Hickey Freeman workers could lose health insurance after iconic company fails to pay its bills


About 200 Hickey Freeman employees could lose health insurance coverage next week after the company failed to pay premiums.

They learned of the impending termination this week and complained to the National Labor Relations Board, alleging that they had mishandled salary deductions and acted immediately.

“This has been a constant problem for several years now,” said Gary Bonadonna, a local labor leader with Workers United. “They hold on to the money or do whatever, they are the ones who do with it. But it doesn’t reach the right places.”

The union claims other deductions are similarly being withheld, including union dues.

But the Rochester-based menswear owes its insurance provider the most, more than $3 million in combined employer and employee contributions, according to the union. And the Amalgamated National Health Fund comes out.


“It’s not their money to play with,” Bonadonna said of Hickey Freeman. “It’s directly from the workers’ salaries. They are just a conduit… It is nothing to even think that they will hold on to this money and use it for whatever purposes they want. It’s like, it’s, it’s unfathomable.”

Hickey Freeman CEO Stephen Granovsky does not dispute the violations. But he says it’s not a matter of paycheck withholdings. He referred to partial payments being made, adding that employee contributions cover a fraction of the bill. So, he said, it is unknowable which dollars are paid or owed.

The insurance debt piled up during the pandemic, Granovsky said, when sales were down 75%.

From the archive: Hickey Freeman plans to add 100 workers, Schumer pushes for more American-made PPE

He declined to go into detail about the company’s finances, but said he had “mishandled” the relationship with the insurance fund over the delinquency and needed to fix it. He said he was “blindsided” by the decision to terminate.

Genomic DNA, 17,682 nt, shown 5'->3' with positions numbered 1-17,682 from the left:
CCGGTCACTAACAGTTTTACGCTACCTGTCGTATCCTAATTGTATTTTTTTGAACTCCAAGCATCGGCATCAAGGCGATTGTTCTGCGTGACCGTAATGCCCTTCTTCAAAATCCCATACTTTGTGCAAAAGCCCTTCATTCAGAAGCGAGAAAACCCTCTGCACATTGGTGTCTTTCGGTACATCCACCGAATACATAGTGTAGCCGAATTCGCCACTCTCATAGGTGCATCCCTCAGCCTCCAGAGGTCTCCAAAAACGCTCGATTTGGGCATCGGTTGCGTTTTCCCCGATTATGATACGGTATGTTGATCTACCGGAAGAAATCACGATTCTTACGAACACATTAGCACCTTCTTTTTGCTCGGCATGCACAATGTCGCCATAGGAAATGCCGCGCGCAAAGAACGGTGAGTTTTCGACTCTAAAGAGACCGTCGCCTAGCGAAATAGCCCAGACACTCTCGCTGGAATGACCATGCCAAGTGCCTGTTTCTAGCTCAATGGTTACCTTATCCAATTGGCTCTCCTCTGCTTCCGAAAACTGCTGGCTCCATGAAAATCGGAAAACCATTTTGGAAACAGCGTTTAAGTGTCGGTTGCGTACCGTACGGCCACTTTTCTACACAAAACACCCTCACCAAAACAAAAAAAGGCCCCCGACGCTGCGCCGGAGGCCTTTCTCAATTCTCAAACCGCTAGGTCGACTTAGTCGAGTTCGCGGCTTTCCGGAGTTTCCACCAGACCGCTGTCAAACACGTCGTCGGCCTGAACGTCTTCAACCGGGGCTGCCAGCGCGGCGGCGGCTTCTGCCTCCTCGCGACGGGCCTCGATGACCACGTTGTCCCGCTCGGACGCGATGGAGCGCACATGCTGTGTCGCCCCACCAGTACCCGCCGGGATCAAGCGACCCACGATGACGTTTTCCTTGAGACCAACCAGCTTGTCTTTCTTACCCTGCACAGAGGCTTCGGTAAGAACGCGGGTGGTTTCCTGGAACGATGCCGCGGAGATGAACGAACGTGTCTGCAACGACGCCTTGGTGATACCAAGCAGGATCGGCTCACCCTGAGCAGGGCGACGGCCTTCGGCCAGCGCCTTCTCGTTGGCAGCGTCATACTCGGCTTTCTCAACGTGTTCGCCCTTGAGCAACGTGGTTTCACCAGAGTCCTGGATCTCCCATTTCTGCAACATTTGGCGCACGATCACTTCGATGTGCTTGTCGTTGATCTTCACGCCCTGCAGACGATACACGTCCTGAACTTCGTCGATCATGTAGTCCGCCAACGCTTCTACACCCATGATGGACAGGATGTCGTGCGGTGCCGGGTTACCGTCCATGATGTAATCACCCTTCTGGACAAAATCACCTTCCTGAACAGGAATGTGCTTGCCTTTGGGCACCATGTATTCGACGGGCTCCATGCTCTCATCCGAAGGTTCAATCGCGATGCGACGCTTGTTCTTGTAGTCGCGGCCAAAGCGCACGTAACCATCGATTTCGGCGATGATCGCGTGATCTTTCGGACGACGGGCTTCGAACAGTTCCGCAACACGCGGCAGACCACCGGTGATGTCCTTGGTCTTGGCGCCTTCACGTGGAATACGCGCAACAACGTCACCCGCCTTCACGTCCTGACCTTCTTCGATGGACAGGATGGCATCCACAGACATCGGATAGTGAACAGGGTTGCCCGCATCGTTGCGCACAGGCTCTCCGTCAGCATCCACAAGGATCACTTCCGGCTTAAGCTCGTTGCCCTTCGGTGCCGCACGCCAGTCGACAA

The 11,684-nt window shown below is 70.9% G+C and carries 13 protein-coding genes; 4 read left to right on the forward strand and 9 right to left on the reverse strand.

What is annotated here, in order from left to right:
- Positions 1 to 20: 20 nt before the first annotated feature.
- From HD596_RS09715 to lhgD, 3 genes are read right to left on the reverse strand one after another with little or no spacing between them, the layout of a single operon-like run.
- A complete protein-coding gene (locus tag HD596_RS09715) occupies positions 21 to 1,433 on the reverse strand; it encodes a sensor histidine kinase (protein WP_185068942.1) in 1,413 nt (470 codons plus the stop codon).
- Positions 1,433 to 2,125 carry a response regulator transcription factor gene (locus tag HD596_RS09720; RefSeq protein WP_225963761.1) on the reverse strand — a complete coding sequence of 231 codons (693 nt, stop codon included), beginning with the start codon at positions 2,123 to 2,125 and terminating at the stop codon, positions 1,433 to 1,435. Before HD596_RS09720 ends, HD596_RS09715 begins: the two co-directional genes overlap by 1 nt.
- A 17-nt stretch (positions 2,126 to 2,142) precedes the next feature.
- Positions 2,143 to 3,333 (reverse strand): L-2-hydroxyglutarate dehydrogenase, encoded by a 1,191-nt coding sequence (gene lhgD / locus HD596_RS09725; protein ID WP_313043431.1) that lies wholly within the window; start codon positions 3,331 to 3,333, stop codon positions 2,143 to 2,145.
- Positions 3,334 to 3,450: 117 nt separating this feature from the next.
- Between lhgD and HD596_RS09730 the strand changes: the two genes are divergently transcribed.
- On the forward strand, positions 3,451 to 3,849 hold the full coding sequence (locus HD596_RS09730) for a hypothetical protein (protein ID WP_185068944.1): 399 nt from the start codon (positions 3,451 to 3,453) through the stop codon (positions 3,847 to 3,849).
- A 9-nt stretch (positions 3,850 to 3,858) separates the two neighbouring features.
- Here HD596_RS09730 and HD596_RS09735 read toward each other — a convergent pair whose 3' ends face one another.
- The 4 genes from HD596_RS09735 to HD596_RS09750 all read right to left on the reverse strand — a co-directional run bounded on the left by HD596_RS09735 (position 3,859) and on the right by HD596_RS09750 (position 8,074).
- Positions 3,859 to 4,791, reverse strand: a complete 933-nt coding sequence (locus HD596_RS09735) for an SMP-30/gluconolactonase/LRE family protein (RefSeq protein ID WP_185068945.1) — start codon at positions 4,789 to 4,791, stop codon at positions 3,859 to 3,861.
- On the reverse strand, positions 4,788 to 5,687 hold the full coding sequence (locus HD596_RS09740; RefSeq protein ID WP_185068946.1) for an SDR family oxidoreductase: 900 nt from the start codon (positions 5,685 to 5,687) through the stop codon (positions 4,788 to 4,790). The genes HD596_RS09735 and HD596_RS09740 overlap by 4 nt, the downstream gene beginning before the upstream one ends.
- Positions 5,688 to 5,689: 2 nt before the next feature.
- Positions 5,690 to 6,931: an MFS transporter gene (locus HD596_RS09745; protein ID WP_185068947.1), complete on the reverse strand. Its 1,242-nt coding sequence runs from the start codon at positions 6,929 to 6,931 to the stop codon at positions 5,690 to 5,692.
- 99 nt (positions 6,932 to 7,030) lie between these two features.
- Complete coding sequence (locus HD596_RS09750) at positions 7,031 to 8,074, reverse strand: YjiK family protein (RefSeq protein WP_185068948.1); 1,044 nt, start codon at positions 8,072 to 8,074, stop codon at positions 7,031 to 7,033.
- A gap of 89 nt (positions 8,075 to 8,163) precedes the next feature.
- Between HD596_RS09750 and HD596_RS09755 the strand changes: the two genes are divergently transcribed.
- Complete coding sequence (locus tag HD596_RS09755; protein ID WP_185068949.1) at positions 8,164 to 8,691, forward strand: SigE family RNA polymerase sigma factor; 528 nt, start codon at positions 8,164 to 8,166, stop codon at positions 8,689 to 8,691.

Both he and union officials said they are working feverishly to ensure employees’ coverage does not lapse.

“I don’t know how you run a business or make a living,” Bonadonna said. “So, you know, we’re concerned … it speaks to larger financial issues.”

Granovsky maintains the business outlook is solid. There are two or three obstacles, “commitments” built up during the pandemic that remain challenging, he said. But the company’s two major rivals folded during the pandemic. Now the problem is labor shortages – and producing enough product to meet demand.

Hickey Freeman CEO Stephen Granovsky and Senator Charles Schumer at the factory on North Clinton Avenue

The company sold its North Clinton Avenue headquarters and production facility in June 2022. Home Leasing paid $4 million, according to city records, which allowed the company to pay off a delinquent tax bill and other debts. The company is consolidating operations in one-third of the building and will continue operations. The developer plans to convert the remaining space into 134 affordable apartments for seniors.

Historically, the relationship between Hickey Freeman and his union has been a good one. Officials could not recall a time when tensions reached this point.

“The workers, the members here, I mean, some people I’ve known my whole life,” Bonadonna said, speaking of Hickey Freeman as a family that spans generations. “It’s an iconic company. Everyone is rooting for them. Elected officials do everything in their power to support the company. We’re so proud of the materials, the products they make, and all the hard work, you know, that the union members do.

“So to say it’s disturbing is such an understatement.”

He describes the current situation as ‘definitely wrong’, and even goes so far as to claim it is ‘criminal’.

Some may question why the union has endured the erratic financial practices he describes for so long.

“I’ve always thought, you know, prioritized preserving jobs,” he said, “working it out, believing that of course we’d fix it here and, uh . . .”

Bonadonna paused, and his tone changed: “It will never be fixed. This company, they are thieves.”

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